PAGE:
It is a seriously exciting time for gaming. There is a crossover between motorsports and esports that is elevating the gaming world to a whole new level. The current lockdown may have helped but it is likely the migration between the real and the virtual was always going to happen. Let’s explore why the motorsport manufacturers are lining up to have a virtual model of their car enter the esports arena. We will consider the decisions made by three big names: Lamborghini, Mazda and Honda.
Why would a car manufacturer of the heights of Lamborghini, that sells cars from anywhere between $200,000 and $5 million want a car in a game? The answer offered by the company is simple, “demographics”. Placing a logo and car shape to a game is a cheap way of expanding your brand name into a whole new age group. It brings the brand closer to the fans who might in the future buy the car.
Lamborghini has continued its value for exclusivity. It has only lent its logo and scans to one game provider. By limiting who gets the scans allows the car company to retain control over the quality of the sin-racing product. It also means that only a Lamborghini will race in the series so the manufacturer will always be guaranteed a win.
Whether the strategy to limit the cars in the sim will work is another matter. Most gamers select an esports experience that allows them to choose a different model car each time. There are also significant arguments about which cars would be the fastest on the track. Therefore, this exclusivity may be a matter of politics and a way to avoid getting embroiled with the likes of Porsche.
Mazda might be a little more main street than Wall Street but it still sees the value in entering the esports arena. The Mazda Motor Corp has designed a virtual race car for the Playstation 4 game ‘Gran Turismo Sport’. As with Lamborghini, Mazda may have hit on an extraordinary marketing coup. By allowing players the chance to drive the car in the game, they give them a glimpse of driving the car in the real world.
Imagine the power that will come from creating brand loyalty in a game. The Mazda RX-Vision GT3 Concept vehicle will give millions of gamers the option to drive the car in the simulation game. Developed by Polyphony Digital, the virtual car will automatically be entered into the FIA Certified Gran Turismo Championship – the races from which will air live on the Mazda’s Facebook page as well as ApexTV and iRacing on YouTube.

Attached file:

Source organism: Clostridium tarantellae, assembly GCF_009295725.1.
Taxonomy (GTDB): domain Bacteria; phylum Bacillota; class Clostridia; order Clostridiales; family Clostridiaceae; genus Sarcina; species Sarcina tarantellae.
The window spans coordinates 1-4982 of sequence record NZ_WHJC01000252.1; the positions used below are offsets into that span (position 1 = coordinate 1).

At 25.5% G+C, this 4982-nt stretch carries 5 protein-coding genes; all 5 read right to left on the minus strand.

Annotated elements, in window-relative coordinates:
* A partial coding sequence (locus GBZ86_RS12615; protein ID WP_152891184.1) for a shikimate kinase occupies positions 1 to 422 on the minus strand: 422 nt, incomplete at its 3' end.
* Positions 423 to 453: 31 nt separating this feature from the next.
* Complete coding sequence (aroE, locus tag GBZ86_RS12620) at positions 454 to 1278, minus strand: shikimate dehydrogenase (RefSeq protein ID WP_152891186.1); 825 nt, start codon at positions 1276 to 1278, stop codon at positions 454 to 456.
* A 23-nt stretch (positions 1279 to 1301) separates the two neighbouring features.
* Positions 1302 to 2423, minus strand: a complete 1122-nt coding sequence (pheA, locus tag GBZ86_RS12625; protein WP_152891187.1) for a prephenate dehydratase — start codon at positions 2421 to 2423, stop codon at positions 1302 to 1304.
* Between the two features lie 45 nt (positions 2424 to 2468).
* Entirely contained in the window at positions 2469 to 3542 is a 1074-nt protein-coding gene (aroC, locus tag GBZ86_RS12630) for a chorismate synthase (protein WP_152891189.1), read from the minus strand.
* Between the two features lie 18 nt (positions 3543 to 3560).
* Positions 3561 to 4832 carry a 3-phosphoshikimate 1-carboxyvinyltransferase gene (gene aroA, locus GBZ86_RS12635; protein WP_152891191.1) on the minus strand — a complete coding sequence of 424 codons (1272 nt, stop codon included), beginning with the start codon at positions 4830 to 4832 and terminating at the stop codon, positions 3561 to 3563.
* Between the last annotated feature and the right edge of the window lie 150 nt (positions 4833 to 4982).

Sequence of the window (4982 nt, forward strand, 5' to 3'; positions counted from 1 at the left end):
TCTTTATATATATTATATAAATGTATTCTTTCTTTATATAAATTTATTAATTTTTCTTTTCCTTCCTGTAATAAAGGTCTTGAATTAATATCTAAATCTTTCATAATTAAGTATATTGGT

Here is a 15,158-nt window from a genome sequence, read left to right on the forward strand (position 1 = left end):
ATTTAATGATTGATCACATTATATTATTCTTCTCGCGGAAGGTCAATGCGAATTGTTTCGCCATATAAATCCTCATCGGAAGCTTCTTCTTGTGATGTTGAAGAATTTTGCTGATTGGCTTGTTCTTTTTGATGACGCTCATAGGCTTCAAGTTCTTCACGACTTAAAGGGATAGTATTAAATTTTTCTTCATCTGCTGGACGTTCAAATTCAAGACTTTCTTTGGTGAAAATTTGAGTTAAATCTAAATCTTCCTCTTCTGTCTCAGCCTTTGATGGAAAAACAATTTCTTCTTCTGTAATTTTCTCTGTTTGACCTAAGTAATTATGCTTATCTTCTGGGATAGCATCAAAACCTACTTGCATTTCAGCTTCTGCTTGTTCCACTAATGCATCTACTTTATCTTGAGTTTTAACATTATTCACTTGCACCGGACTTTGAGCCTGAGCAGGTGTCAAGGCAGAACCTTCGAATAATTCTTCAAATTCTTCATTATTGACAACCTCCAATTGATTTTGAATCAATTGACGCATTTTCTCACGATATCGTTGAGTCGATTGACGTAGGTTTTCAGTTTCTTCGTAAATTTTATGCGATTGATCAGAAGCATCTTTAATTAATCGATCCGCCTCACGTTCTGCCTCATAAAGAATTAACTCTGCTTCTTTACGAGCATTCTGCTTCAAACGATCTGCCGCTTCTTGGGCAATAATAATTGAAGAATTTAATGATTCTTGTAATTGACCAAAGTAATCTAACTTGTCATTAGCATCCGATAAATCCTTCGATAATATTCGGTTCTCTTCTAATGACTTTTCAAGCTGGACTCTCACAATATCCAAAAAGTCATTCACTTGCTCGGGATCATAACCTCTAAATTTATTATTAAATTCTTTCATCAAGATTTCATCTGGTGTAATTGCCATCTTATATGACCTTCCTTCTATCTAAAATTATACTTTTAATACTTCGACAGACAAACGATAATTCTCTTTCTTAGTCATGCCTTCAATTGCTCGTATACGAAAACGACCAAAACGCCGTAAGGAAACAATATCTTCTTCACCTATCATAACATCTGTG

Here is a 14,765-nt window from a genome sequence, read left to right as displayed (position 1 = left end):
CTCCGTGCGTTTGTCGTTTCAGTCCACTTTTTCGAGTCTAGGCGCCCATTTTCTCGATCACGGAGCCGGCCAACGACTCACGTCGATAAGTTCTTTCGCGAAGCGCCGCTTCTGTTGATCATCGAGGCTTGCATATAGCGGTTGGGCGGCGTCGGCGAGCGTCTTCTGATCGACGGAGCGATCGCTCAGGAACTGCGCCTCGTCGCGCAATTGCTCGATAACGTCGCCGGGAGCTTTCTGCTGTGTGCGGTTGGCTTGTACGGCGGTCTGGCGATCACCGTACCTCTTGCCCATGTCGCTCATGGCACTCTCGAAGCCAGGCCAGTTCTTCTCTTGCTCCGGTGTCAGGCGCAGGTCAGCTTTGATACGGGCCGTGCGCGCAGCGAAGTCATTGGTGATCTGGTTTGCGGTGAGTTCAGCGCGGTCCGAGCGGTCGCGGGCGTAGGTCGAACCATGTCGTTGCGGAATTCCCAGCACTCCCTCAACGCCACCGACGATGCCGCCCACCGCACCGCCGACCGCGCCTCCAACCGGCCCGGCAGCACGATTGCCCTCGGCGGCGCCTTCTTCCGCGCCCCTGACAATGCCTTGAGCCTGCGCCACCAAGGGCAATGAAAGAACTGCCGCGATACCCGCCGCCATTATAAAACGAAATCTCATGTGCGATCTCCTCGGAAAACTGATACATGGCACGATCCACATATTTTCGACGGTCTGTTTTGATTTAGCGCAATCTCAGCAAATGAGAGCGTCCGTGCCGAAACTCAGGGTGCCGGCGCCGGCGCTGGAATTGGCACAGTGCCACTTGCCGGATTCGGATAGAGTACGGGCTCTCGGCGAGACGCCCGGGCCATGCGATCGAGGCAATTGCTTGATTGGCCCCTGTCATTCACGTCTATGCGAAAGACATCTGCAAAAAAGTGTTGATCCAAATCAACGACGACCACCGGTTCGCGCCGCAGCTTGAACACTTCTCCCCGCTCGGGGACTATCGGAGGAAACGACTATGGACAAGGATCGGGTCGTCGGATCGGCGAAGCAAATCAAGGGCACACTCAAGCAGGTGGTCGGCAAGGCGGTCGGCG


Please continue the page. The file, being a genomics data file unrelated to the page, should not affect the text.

Sales bodies in showrooms make calls every day trying to entice buyers to come test drive the car. By creating the high-concept concept car for the gaming world, they actively encourage millions to test drive every day and then watch some of the best esports drivers make the car sing.
Mazda has put itself front and centre of the next generation of car buyers and has made itself look pretty cool in the process.
Top esports gamers team Team Liquid recently turned up at a recent tournament with a new jersey. A prominent logo dominated the shirt – it was that of Honda. While on the opposing team, Cloud9, the BMW logo was clear on their right sleeve. Oddly, this was a tournament for the League of Legends. There was no Honda or BMW in sight, as it is a game based in a fantasy game filled with castles and dragons.
Honda doubled down on their decision to back teams in the League of Legends competition by becoming the sole automotive sponsor. Honda backed the right team and Team Liquid were the North American champions.
Honda hasn’t stopped there. The Honda Fit is part of the Street Fighter: Assassin’s Fist game, the Civic into the driving game Forza, the music game Guitar Hero Live, as well as the NHL World Championship video game.
What does this prove? It proves that Honda sees eSport as a legitimate route to the demographic of future car buyers. By associating themselves with top games and top teams, Honda is hoping to guide gamers to their first car purchase and from there encourage brand loyalty.
What do we learn from this?
The pattern is clear across car manufacturers. ESports and its massive audience in the teen boy bracket make it highly attractive to marketers. People buy into the culture of the game and will want to mimic the lifestyle suggested in the games in real life. What better way to do this than buy the car you drive in the game? Honda has taken it a step further by backing one of the top teams in esports. This is less novel, as it mirrors the sponsorship of real-world sports team, whether this is motorsports, football teams or more.
What feels cleverer than a sponsorship deal is the lending of a car and a logo into a driving game. This cheap marketing tool allows future car buyers to take a concept car for a test drive and fall in love.
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